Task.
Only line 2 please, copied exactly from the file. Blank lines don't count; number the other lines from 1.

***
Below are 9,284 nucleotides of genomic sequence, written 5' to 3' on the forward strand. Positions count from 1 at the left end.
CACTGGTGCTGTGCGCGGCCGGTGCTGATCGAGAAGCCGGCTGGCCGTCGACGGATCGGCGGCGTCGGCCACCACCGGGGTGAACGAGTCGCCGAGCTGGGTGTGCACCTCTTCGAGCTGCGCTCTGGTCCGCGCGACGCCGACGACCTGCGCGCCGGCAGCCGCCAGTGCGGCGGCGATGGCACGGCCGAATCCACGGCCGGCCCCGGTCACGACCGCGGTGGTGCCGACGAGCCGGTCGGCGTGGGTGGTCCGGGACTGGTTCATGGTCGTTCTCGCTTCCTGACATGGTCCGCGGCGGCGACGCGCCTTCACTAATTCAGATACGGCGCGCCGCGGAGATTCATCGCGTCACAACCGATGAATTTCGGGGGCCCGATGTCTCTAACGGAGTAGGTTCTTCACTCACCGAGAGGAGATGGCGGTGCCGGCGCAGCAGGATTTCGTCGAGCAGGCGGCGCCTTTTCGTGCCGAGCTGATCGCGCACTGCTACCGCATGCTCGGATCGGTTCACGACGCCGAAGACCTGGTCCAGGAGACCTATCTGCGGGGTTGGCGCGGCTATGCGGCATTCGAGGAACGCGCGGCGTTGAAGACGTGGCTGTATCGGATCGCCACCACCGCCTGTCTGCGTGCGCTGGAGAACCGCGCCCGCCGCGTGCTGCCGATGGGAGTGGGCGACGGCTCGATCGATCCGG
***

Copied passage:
CACTGGTGCTGTGCGCGGCCGGTGCTGATCGAGAAGCCGGCTGGCCGTCGACGGATCGGCGGCGTCGGCCACCACCGGGGTGAACGAGTCGCCGAGCTGGGTGTGCACCTCTTCGAGCTGCGCTCTGGTCCGCGCGACGCCGACGACCTGCGCGCCGGCAGCCGCCAGTGCGGCGGCGATGGCACGGCCGAATCCACGGCCGGCCCCGGTCACGACCGCGGTGGTGCCGACGAGCCGGTCGGCGTGGGTGGTCCGGGACTGGTTCATGGTCGTTCTCGCTTCCTGACATGGTCCGCGGCGGCGACGCGCCTTCACTAATTCAGATACGGCGCGCCGCGGAGATTCATCGCGTCACAACCGATGAATTTCGGGGGCCCGATGTCTCTAACGGAGTAGGTTCTTCACTCACCGAGAGGAGATGGCGGTGCCGGCGCAGCAGGATTTCGTCGAGCAGGCGGCGCCTTTTCGTGCCGAGCTGATCGCGCACTGCTACCGCATGCTCGGATCGGTTCACGACGCCGAAGACCTGGTCCAGGAGACCTATCTGCGGGGTTGGCGCGGCTATGCGGCATTCGAGGAACGCGCGGCGTTGAAGACGTGGCTGTATCGGATCGCCACCACCGCCTGTCTGCGTGCGCTGGAGAACCGCGCCCGCCGCGTGCTGCCGATGGGAGTGGGCGACGGCTCGATCGATCCGG